"Had the unfortunate experience of..."
About: Princess Alexandra Hospital (Harlow) Princess Alexandra Hospital (Harlow) Harlow CM20 1QX
What I liked
Had the unfortunate experience of attending the hospital's EPU and Ultrasound departments while I was miscarrying my baby at 10 weeks. Obviously there's not much to like about that experience but that said I found both the EPU and ultrasound staff very kind, caring and sensitive at one of the most distressing times of my life.
What could be improved
I found waiting for my ultrasound (to confirm whether my pregnancy was viable) in the waiting room with happy & excited pregnant women wholly inappropriate. I also found the tv screens playing videos about babies very distressing. I was crying & everyone was staring, they felt uncomfortable at my presence as it was obvious I had had bad news which would make them worry too & I found the sight of them painful beyond belief. When the scan confirmed the worst I had to then walk past those people again sobbing on my way to the EPU. It was so humiliating. I then had to go back to the packed EPU waiting room and hand my scan findings over to the receptionist, I was crying and again everyone was staring. It was so inappropriate and this whole procedure really needs to be looked at. I don't blame this on the staff but the procedures. Luckily for me the EPU receptionist was very kind and she said she would get someone to see me straight away so I didn't have to wait in the waiting room in such a distressed state. The tv screens in ultrasound need to be turned off and a separate waiting area needs to be looked at for women who are miscarrying. It just isn't good enough that they have to share a waiting room. It would be easy to put a bit of partitioning up at least and the tv screens are really unnecessary and just rub salt in the wounds. When I had to come back for my final scan 2 weeks later I was a bit more composed as I had had some time to come to terms with it but whilst I was there 2 more women received bad news and they were crying in front of everyone. This obviously happens a lot and I think those women need to be thought of a bit more. The hospital really shouldn't underestimate what a completely traumatic and upsetting time finding out your baby has died really is. The sight of other pregnant women brandishing their scans and so happy really does not help the situation at all.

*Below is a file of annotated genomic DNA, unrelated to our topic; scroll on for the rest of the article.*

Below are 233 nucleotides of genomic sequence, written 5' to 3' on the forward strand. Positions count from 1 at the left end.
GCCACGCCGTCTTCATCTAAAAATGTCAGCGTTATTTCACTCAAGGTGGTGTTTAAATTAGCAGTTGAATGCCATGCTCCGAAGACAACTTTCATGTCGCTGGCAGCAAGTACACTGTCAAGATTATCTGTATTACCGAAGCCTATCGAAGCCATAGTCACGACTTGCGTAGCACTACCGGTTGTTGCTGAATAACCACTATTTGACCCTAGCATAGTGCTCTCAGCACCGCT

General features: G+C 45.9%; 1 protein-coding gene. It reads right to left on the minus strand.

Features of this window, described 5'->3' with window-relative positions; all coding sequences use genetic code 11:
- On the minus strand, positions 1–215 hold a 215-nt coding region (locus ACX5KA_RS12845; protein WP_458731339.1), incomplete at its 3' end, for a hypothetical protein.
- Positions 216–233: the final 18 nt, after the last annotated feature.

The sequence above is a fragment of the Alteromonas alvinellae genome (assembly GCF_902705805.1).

I chose natural management of my miscarriage and I was given conflicting information from the EPU nursing staff and the EPU doctor about what to do when my miscarriage was actually happening. I found this very upsetting as I did what the nursing staff told me and once the miscarriage had happened I came back to see the dr and he told me I could have done something else-don't wish to go into it here-this upset me as I thought I had done the wrong thing. All EPU staff need to be giving out the same information with regards to what to do with the baby during a natural miscarriage. This kind of thing stays with a woman for life so it's very important she is given the correct information. I was given a fact sheet on natural miscarriage which I found very helpful and I think it would be a good idea to include information on that sheet about what to do with the baby when the miscarriage is happening. There's no point shying away from it because it happens and women need to know what to do and if it's written in black and white there's no confusion.